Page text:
This is a major step into the real world, by a major neocon. Hell, when even George Freakin' Will, who's not really a neocon at heart, thinks we could have prevented this invasion through the talismanic power of NATO membership, it's a bit of a surprise to see a guy like Krauthammer acknowledge limitations.
Krauthammer suggests the following diplomatic responses:
There are a range of measures to be deployed if Russia does not live up to its cease-fire commitments:
I'm good on 2 and 4. I'm iffy on 1 and 3, because I don't think you want to isolate your enemy too much: you always want to leave room for your enemy to become, if not your friend, then at least someone who's willing to be cooperative. But if either of those institutions would involve papering over Western objections to Russia's occupation of Georgia, then sure, boot Russia out.
1. Suspend the NATO-Russia Council established in 2002 to help bring Russia closer to the West. Make clear that dissolution will follow suspension. The council gives Russia a seat at the NATO table. Message: Invading neighboring democracies forfeits the seat.
2. Bar Russian entry to the World Trade Organization.
3. Dissolve the G-8. Putin's dictatorship long made Russia's presence in this group of industrial democracies a farce, but no one wanted to upset the bear by expelling it. No need to. The seven democracies simply withdraw. (And if Italy's Silvio Berlusconi, who has been sympathetic to Putin's Georgia adventure, wants to stay, he can have an annual G-2 dinner with Putin.) Then immediately announce the reconstitution of the original G-7.
4. Announce a U.S.-European boycott of the 2014 Winter Olympics at Sochi. To do otherwise would be obscene. Sochi is 15 miles from Abkhazia, the other Georgian province just invaded by Russia. The Games will become a riveting contest between the Russian, Belarusan and Jamaican bobsled teams.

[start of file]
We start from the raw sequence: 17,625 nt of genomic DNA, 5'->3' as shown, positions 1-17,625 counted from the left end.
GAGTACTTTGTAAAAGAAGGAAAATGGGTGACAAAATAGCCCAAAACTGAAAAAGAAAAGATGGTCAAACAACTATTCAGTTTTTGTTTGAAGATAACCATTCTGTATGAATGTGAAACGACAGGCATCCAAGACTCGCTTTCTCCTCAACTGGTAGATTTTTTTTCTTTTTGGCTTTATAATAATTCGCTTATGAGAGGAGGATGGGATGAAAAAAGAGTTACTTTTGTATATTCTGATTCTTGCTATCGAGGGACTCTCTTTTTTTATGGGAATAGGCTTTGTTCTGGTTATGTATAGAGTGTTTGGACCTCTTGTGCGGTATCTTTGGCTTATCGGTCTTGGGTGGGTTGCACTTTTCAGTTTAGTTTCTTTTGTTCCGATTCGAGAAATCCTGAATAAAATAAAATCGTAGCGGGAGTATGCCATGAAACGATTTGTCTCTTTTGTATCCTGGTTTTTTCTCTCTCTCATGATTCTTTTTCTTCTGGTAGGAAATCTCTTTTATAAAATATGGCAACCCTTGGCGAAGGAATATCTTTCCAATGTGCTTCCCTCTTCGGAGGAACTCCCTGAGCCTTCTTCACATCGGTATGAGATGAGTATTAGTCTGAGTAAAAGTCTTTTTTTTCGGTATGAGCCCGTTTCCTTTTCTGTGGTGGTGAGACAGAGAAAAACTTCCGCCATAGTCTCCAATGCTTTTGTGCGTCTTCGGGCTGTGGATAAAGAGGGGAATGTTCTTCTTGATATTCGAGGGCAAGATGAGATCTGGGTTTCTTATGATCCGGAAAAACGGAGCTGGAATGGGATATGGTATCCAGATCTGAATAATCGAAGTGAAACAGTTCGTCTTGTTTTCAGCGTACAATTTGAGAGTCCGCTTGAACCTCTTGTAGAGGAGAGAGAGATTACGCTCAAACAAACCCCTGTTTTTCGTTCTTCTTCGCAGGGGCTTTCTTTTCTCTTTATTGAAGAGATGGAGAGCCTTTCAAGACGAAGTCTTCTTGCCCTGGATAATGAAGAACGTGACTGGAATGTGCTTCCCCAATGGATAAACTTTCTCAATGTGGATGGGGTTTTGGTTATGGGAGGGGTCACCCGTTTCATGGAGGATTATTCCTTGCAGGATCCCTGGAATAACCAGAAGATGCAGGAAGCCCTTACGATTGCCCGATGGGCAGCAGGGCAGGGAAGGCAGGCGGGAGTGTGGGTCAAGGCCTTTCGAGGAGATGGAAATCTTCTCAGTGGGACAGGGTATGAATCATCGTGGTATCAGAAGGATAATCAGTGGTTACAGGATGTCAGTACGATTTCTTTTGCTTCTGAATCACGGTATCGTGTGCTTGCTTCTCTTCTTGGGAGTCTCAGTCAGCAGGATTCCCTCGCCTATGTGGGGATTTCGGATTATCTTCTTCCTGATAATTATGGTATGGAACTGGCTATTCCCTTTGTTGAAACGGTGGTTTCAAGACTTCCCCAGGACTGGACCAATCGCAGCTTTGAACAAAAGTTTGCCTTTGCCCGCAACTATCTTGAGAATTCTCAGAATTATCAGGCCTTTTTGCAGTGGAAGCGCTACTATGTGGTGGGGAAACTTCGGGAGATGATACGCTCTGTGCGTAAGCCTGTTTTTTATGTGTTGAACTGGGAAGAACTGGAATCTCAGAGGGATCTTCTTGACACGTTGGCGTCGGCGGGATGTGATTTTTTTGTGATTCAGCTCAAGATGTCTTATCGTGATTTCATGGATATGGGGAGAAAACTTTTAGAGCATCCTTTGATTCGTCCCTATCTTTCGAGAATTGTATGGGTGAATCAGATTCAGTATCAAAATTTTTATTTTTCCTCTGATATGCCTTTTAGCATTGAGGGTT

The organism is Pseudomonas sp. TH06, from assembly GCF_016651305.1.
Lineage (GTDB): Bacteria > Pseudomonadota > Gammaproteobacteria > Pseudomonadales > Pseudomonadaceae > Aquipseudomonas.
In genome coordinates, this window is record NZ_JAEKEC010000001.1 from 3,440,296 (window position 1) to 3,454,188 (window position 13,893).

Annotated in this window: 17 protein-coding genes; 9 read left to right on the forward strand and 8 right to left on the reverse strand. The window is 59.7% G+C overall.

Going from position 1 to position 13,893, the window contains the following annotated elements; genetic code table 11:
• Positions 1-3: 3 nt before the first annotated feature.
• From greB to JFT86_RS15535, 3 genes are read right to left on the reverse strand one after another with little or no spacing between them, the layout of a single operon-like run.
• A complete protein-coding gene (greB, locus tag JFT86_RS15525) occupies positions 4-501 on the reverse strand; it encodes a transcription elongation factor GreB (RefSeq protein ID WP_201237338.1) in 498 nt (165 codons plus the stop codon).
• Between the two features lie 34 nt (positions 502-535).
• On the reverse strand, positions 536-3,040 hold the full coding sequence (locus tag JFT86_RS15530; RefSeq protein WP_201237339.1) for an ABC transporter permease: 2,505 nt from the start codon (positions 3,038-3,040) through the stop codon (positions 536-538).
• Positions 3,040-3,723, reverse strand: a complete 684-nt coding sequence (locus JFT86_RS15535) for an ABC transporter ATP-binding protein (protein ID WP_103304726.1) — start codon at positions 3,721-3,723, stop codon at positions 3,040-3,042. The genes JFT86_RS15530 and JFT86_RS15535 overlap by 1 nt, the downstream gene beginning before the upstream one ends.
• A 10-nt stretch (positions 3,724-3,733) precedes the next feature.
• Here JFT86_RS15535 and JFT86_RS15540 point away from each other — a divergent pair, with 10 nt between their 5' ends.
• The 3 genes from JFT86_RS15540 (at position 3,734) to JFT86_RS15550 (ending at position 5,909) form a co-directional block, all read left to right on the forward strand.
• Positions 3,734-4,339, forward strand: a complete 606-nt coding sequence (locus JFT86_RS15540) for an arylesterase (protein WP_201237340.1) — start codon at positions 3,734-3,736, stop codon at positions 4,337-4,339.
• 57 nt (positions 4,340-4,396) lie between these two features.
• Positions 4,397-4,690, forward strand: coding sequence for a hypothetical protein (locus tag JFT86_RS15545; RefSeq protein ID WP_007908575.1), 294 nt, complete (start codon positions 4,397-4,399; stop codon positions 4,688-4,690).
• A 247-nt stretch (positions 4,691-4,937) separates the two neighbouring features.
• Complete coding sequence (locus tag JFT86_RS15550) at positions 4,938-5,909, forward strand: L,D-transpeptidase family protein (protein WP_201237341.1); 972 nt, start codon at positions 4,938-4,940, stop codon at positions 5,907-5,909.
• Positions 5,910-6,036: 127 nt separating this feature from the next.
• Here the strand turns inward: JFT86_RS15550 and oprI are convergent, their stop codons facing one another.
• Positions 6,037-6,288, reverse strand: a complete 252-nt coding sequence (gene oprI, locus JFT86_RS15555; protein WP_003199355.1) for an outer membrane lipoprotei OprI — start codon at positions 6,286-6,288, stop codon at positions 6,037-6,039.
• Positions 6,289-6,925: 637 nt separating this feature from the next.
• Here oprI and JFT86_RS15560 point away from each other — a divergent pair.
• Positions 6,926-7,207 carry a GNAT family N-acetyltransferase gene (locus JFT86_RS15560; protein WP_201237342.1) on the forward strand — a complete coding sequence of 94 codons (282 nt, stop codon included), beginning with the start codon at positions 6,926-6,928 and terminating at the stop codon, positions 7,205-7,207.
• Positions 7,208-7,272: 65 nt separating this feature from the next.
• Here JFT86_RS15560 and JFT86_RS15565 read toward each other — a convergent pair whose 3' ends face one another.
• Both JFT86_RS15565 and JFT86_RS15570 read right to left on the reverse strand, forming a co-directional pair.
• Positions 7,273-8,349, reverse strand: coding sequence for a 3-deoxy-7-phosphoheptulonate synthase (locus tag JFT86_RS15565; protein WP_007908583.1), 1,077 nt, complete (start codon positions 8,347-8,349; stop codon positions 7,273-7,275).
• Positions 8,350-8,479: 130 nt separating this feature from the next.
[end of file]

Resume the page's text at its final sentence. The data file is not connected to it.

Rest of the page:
Krauthammer adds this:
Subduing Georgia has an additional effect. It warns Russia's former Baltic and East European satellites what happens if you get too close to the West. It is the first step to reestablishing Russian hegemony in the region.I suggest Krauthammer look at a map. Poland and the Baltic states are unquestionably part of Europe, and very close to those states we'd defended against a prospective Warsaw Pact invasion for nearly half a century. Unless I've totally misread U.S. and NATO policy, we're ready to go to the mats to keep those countries free.
But Georgia is on the east side of the Black Sea, hundreds of miles east of the Bosporus. It may be nominally in Europe by some weird mapmaker's definition, but it's due north of Iran and Iraq. It's immediately south of Chechnya, which nobody's been claiming as part of Europe. It's in what most people would think of as central Asia.
Like it or not, we're just not as invested in keeping that part of the world free from Russian hegemony as we are about Europe proper.
But here's the thing that genuinely annoys me in Krauthammer's column:
The Finlandization of Georgia would give Russia control of the Baku-Tbilisi-Ceyhan pipeline, which is the only significant westbound route for Caspian Sea oil and gas that does not go through Russia. Pipelines are the economic lifelines of such former Soviet republics as Kazakhstan and Azerbaijan that live off energy exports. Moscow would become master of the Caspian basin.There's no doubt that this is true. But it was just as true two weeks ago as it is now. And Georgia was just as vulnerable two weeks ago. Did nobody in the sprawling neocon brain trust notice this during the past several years?
I'm no foreign-policy guru. But that's their focus: it's a dangerous world, and threats need to be met with force or the credible threat of force. If it was important to keep Russia from re-establishing its hegemony over Georgia and Azerbaijan and Uzbekistan and all the other Central Asian former Soviet 'republics,' then what was their plan for doing so? Why weren't they writing columns about this last year and the year before that?
Oh, that's right: Iraq. In order to have a credible threat of force to apply in places like this, we'd have had to not been in Iraq in force. And you know how neocons love their Iraq.
But that's how the world works: you have limited resources, even if you're a superpower. And you've got to choose how you want to apply those resources. The neocons decided to go all-in in Iraq, leaving us no credible military options in reserve for anywhere else.
That was their choice. It's a bit late for them to get all concerned about this now.